Since hair dye can get pretty messy, it’s recommended to get gloves and a towel to start. Be sure to wear an old t-shirt that you don’t mind getting dirty, and grab your hair dye. Use hair clips, a tail comb, and hand cream as well. The clips will help to section off your hair for easy application, the comb will help create those sections, and hand cream applied to the skin near the hairline will prevent any staining on the face.

For the application process, use a glass or plastic bowl (a metal one will oxidize the dye and cause it to change colour!) and application brush for best results. By using a hair dye brush, you’re able to apply the product precisely section by section, making sure no spots are left unsaturated. An uneven application will lead to blotchy results that might require a professional colour correction.

 

  1. Prep your hair and skin

You don’t want colour to stain your forehead, so use a hand cream or Vaseline along the hairline. Then, brush your hair and part it down the middle. You should divide your hair into at least four sections after that, and clip up everything but one section. Working in sections is the key to a great application.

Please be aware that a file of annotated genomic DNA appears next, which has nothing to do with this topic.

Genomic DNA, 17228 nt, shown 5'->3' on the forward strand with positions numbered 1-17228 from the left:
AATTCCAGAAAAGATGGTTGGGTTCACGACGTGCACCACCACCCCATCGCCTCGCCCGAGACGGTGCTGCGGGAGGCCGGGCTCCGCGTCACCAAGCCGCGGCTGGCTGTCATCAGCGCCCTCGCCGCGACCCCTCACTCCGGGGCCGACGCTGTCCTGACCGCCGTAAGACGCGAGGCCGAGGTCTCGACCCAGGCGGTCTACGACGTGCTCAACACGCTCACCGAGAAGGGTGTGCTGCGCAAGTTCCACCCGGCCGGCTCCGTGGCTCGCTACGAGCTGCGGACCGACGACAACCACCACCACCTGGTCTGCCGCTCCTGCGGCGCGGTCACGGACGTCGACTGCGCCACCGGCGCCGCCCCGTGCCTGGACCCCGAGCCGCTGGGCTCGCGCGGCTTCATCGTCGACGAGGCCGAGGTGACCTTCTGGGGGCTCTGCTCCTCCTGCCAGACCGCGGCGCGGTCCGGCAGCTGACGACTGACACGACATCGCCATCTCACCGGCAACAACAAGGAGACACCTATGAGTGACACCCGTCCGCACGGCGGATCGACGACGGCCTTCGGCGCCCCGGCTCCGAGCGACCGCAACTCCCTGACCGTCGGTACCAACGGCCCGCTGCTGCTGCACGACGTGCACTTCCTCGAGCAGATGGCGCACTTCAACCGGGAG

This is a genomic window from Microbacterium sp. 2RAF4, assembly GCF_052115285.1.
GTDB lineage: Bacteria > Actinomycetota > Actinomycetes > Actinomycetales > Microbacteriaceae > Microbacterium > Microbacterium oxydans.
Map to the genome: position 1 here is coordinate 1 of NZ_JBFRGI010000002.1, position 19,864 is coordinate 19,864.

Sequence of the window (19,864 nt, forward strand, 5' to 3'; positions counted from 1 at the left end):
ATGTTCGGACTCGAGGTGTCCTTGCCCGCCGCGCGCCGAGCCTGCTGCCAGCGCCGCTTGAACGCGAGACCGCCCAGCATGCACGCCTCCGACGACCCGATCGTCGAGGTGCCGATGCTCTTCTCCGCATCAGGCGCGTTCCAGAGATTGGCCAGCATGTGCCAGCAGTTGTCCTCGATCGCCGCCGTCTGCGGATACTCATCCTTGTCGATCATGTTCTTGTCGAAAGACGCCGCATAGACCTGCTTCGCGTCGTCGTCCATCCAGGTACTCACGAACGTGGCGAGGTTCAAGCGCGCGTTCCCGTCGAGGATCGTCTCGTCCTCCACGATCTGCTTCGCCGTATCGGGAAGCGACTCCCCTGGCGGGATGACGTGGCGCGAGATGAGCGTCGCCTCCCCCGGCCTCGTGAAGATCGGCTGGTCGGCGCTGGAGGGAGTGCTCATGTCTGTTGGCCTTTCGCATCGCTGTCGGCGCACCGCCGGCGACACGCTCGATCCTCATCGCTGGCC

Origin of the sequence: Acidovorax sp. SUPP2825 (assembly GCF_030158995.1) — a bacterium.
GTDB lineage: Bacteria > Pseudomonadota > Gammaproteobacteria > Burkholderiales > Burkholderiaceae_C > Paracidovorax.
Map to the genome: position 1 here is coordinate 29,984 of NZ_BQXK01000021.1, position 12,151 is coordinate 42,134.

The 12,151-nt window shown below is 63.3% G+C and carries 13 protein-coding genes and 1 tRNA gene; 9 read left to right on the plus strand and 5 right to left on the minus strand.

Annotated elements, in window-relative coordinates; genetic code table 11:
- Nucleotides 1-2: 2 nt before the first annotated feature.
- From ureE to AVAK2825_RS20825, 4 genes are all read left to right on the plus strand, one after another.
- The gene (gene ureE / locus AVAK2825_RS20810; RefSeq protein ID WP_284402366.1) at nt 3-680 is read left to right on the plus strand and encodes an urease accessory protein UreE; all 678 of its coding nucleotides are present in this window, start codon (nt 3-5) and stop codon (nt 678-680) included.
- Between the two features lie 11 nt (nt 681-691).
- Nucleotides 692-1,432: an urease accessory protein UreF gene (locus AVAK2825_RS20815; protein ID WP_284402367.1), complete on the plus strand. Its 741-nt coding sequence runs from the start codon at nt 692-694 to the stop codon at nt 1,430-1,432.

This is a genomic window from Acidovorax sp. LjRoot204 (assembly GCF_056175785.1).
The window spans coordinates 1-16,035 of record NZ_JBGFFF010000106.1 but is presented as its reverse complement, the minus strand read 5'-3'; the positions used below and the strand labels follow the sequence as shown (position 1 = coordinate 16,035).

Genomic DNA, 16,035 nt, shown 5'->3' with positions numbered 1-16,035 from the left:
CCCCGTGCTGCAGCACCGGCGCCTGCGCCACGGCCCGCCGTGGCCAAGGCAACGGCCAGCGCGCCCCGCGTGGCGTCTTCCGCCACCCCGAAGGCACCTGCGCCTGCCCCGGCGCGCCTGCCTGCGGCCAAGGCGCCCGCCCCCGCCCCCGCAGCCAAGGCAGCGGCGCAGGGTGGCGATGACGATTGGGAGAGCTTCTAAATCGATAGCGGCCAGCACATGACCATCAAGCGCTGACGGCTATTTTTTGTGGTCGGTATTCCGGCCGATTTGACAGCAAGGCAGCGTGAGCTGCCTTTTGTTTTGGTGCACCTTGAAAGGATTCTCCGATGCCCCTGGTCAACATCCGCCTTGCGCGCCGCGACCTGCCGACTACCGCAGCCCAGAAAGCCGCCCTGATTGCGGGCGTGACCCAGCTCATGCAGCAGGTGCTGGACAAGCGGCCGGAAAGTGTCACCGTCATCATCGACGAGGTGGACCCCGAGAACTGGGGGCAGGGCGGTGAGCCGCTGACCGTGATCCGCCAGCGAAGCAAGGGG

1. Start applying the colour.

Any hair dye should be applied to dry hair. Read the instructions on the product before application, so you know the basics of the process. However, if you’re a visual learner or the instructions seem unclear, feel free to watch a YouTube video on how to best apply hair dye to your hair. Generally, you’ll want to work on the front sections near your hairline first, making sure the roots are fully saturated with colour. Then, once all your roots are covered in the dye, go back through each section and coat the hair to the tip.

If you’re just doing a root touch-up, go in small sections and apply the colour to the visible root growth only. For a seamless blend, you can go in with your fingers (with gloves on!) and smudge the colour into the rest of the hair. You don’t want too much overlap, but you can go a little past the root growth line to create a soft blend.

 

  1. Wait for the dye to develop.

Once you’ve applied all the colour to your hair, set a timer on your phone for the amount of time recommended on the product’s instructions. If you’re dyeing your whole head, use clips or hair ties to get your hair out of your face and off your neck. This way, you prevent any accidents where the hair may stain your neck during processing time.

If you accidentally got hair dye on your hairline or neck, simply use a cotton ball or pad with warm water or astringent to wipe any dye from the skin. The hand cream or Vaseline should have acted as a barrier to prevent the hair from staining your skin, but if you did get a little messier than planned, you want to remove it before it develops fully.

 

  1. Rinse and wash your hair.